Compare any two graphics cards:
GeForce GTS 450 1GB vs Radeon HD 4770
IntroThe GeForce GTS 450 1GB comes with a GPU core speed of 783 MHz, and the 1024 MB of GDDR5 memory runs at 902 MHz through a 128-bit bus. It also features 192 Stream Processors, 32 Texture Address Units, and 16 Raster Operation Units.
Compare that to the Radeon HD 4770, which has core clock speeds of 750 MHz on the GPU, and 800 MHz on the 512 MB of GDDR5 RAM. It features 640(128x5) SPUs as well as 32 Texture Address Units and 16 ROPs.
(No game benchmarks for this combination yet.)
Power Usage and Theoretical Benchmarks
Power Consumption (Max TDP)
As far as performance goes, the GeForce GTS 450 1GB should theoretically be a bit better than the Radeon HD 4770 overall. (explain)
Texel RateThe GeForce GTS 450 1GB is a small bit (approximately 4%) faster with regards to AF than the Radeon HD 4770. (explain)
Pixel RateIf running with a high resolution is important to you, then the GeForce GTS 450 1GB is superior to the Radeon HD 4770, not by a very large margin though. (explain)
Please note that the above 'benchmarks' are all just theoretical - the results were calculated based on the card's specifications, and real-world performance may (and probably will) vary at least a bit.
Please note that the price comparisons are based on search keywords - sometimes it might show cards with very similar names that are not exactly the same as the one chosen in the comparison. We do try to filter out the wrong results as best we can, though.
Memory Bandwidth: Memory bandwidth is the max amount of data (in units of MB per second) that can be transferred across the external memory interface in a second. It's worked out by multiplying the interface width by its memory speed. If the card has DDR type memory, it must be multiplied by 2 once again. If it uses DDR5, multiply by ANOTHER 2x. The higher the bandwidth is, the better the card will be in general. It especially helps with AA, High Dynamic Range and higher screen resolutions.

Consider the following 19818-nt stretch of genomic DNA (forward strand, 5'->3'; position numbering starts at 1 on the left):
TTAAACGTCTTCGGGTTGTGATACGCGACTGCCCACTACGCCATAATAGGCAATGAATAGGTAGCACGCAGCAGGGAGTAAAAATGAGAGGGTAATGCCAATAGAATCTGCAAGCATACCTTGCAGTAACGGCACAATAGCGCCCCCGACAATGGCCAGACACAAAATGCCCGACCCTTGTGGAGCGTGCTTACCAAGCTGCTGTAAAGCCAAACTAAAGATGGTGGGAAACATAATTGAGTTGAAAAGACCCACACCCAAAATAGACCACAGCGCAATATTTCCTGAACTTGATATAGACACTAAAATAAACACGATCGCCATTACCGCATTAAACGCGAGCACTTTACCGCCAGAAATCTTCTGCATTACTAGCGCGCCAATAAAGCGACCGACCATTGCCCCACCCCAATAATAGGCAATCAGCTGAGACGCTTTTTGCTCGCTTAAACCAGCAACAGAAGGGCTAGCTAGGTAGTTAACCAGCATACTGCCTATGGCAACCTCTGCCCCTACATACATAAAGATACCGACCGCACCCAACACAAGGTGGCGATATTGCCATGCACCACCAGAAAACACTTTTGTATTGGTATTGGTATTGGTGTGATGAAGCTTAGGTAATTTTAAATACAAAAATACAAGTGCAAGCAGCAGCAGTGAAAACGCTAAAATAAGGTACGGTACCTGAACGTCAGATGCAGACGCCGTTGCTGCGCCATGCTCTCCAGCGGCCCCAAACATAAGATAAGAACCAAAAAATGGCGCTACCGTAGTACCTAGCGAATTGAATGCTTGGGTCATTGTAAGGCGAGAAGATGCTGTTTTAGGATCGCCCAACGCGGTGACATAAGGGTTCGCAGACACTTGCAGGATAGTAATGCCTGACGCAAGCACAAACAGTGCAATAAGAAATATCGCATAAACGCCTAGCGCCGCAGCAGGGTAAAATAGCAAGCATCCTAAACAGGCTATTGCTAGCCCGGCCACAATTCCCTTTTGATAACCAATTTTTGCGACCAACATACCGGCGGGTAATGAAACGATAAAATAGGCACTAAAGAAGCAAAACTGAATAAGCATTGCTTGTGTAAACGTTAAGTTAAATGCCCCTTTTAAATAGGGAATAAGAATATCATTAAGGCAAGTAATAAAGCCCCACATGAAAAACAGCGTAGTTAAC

Texel Rate: Texel rate is the maximum number of texture map elements (texels) that are processed in one second. This figure is worked out by multiplying the total amount of texture units of the card by the core clock speed of the chip. The better this number, the better the video card will be at handling texture filtering (anisotropic filtering - AF). It is measured in millions of texels per second.
Pixel Rate: Pixel rate is the maximum amount of pixels that the graphics card can possibly write to the local memory per second - measured in millions of pixels per second. Pixel rate is worked out by multiplying the amount of ROPs by the the core clock speed. ROPs (Raster Operations Pipelines - also sometimes called Render Output Units) are responsible for outputting the pixels (image) to the screen. The actual pixel output rate is also dependant on many other factors, especially the memory bandwidth - the lower the bandwidth is, the lower the ability to get to the maximum fill rate.